1879 History of Menard & Mason Counties
Published by: O.L. Baskin & Co., Historical Publishers
186 Dearborn Street

Mason County

First Death, Birth And Marriage
Page 669

Two children of the family of Alexander Revis, died in 1833, and are supposed to be the first deaths that occurred among the early settlers. The father and mother followed them some years later, and were laid to rest beside their sleeping little ones near what is known as Revis Springs. But few, if any, are now living who can point out the exact spot where the mortal remains of most of this pioneer family lie buried. The first wedding to occur in the township, so far as we have been able to ascertain, was that of John Mounts and Jane Summers. This happy event, by which two hearts were made to beat as one, transpired in 1830. No doubt John could exclaim with the poet (slightly varied),
"I would, were she always thus nigh,
Have nothing to wish or to fear,
No mortal so happy as I,
My Summers would last all the year."

To the squaw wife of James Price is accorded the honor of becoming the mother of the first child born in what is now Crane Creek Township. If living, he has been reared among the kinsmen of his mother in the Far West, and may, for aught we know, even now be quietly surveying the situation, from the camp of Sitting Bull, preparatory to spreading consternation throughout our Western frontier settlements.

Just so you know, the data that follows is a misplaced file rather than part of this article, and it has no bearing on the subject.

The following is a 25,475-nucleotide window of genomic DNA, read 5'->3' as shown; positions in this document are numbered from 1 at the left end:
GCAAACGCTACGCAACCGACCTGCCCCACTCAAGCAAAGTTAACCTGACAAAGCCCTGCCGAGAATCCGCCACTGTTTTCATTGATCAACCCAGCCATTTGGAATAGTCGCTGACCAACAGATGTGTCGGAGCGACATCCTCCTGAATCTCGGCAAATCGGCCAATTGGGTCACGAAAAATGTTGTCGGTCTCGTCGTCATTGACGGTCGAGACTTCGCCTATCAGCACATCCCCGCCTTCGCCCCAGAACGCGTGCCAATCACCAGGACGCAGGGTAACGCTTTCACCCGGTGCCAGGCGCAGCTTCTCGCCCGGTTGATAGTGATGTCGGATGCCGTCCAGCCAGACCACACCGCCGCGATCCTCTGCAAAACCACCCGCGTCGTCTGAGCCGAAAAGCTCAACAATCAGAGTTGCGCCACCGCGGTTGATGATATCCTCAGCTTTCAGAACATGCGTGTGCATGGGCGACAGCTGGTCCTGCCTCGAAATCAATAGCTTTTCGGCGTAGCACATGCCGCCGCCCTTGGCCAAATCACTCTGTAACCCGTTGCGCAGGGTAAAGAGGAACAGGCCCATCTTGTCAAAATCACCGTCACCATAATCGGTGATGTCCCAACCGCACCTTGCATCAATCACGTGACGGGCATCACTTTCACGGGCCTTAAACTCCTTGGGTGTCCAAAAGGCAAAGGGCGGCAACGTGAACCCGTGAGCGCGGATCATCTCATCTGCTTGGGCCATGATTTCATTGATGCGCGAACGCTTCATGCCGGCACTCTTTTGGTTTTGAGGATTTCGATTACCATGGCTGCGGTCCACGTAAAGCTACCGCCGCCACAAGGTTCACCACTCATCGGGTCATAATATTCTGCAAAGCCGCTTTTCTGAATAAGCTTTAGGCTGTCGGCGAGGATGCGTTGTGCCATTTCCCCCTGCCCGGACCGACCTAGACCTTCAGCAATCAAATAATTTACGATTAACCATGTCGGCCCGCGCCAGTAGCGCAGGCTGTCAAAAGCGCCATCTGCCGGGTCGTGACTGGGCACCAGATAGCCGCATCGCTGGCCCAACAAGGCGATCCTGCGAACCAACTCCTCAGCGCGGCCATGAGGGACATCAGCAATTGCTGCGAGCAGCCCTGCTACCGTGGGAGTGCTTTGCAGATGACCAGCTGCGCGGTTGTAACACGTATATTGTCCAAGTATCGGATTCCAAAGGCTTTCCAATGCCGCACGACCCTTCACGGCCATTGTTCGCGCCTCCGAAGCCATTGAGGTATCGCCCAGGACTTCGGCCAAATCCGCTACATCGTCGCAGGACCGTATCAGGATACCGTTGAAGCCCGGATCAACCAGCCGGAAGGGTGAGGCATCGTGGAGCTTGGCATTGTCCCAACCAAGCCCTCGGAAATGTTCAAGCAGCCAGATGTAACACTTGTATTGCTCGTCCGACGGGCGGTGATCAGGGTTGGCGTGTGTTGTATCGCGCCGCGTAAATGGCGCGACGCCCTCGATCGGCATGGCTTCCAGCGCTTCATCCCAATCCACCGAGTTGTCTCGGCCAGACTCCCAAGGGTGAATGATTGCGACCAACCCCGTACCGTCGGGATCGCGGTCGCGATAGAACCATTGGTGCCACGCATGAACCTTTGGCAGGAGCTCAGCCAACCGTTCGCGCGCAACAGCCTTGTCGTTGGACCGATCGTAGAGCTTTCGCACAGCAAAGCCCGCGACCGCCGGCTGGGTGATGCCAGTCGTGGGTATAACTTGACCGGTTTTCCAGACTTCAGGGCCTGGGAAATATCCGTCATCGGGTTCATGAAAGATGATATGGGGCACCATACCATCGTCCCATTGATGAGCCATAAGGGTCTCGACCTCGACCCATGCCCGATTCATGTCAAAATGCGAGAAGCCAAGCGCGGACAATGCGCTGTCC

Among the early Justices of the Peace, the names of Ira Patterson, Henry Norris and Robert Turner occur. Patterson and Norris were officers when this was yet included in the limits of Menard County. Turner was perhaps the first after the organization of Mason County. Patterson, after filling this and offices of minor importance for some years, went West to grow up with the country. And that he did grow well is attested by the fact that, a number of years ago, he was chosen to the important position of Governor of Oregon. The first deed to a piece of land the Henry Sears ever had made, was drafted by the late martyred President, Abraham Lincoln. In the good old days of Whigs and Democrats, this section was Democratic, and, since the organization of the Republican party, the township has continued to march under the same banner. The scarcity of money in the days of the early settlers was a great source of annoyance, and yet, any one with a liberal amount of industry could easily supply himself with an article, which, for purposes of barter and exchange, was in as high favor as the "dollar of our daddies" of to-day. Coons were plentiful, and a good coon-skin was taken by the merchant in exchange for goods as readily as the value of it in cash would have been taken. J. M. Estep says that the first pair of boots he ever had he purchased of O. m. Ross, in Havana, in 1836, and paid the entire cost in coon-skins. That the early settler would sometimes tax his ingenuity and exercise his physical frame in an unusual manner in order to obtain a little of the "O-be-joyful," is evinced by the following incident: William Summers, who was fond of his "toddy," but who was often without the "wherewithal" necessary to obtain it, laid a wager on a certain occasion, that he could gallop, horse-fashion, on his hands and feet one-quarter of a mile within a given length of time. The feat was accomplished, and Summers, having obtained his quart of "old rye," remarked to his friend Jess Baker, "We can contrive many ways in order to obtain our whisky, rather than to pay cash." The second apple orchard planted in the county was in this township, near Crane Creek. The trees were obtained from the Gardner Nursery in Fulton County, which was established in 1824. The trees reared here from the seed seemed admirably adapted to the climate and soil, and at an early age bore well. The fruit, generally speaking, was remarkable for keeping well for long periods. It was not generally of the largest size, but good in quality and variety. The township most probably took its name from the great numbers of sand-hill cranes that were found here in an early day. The evidence, however, on this point, is by no means conclusive. And thus having traced its history as best we have been able, guided by an earnest desire to place it properly on record, we part company with the settler of 1829 and those that have succeeded him, but not without regret.

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